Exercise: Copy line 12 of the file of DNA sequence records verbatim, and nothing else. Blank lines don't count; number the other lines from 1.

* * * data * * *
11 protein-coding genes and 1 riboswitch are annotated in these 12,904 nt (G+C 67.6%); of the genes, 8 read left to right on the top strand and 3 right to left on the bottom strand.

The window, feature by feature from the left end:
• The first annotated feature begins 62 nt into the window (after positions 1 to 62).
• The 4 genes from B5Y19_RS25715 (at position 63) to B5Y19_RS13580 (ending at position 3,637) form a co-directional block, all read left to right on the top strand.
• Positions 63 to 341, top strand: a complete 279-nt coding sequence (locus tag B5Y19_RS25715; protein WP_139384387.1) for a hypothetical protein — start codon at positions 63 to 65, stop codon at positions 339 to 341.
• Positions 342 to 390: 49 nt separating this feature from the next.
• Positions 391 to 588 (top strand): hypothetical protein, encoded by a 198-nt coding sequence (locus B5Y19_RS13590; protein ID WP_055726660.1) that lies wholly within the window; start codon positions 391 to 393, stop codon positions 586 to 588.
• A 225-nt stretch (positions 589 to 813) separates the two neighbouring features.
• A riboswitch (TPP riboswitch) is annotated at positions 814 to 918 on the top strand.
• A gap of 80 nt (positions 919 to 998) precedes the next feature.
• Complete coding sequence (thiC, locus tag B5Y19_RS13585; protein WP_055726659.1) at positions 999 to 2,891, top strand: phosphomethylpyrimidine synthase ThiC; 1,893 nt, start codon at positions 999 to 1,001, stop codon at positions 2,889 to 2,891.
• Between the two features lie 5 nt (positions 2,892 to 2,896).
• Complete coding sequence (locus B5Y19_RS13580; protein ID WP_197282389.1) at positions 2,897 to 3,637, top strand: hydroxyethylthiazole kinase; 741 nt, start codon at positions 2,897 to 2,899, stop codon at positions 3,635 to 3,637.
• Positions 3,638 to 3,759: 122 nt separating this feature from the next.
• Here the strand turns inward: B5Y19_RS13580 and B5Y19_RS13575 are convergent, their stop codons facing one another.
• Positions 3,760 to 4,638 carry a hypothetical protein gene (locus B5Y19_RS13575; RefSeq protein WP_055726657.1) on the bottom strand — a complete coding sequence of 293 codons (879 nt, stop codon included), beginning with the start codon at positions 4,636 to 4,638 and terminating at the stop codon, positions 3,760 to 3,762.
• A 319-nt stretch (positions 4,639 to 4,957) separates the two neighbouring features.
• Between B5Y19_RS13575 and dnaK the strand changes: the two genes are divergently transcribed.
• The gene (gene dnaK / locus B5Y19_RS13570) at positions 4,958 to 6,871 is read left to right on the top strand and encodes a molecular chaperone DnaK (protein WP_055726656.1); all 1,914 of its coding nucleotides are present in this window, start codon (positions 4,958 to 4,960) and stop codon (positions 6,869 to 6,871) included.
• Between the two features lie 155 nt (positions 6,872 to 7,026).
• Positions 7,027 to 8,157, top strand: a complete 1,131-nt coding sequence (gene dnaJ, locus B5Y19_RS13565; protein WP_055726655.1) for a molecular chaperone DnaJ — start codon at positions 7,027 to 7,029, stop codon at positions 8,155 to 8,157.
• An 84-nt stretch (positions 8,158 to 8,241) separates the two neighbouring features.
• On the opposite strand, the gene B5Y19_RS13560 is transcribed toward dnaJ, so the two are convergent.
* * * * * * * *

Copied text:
• Between the two features lie 5 nt (positions 2,892 to 2,896).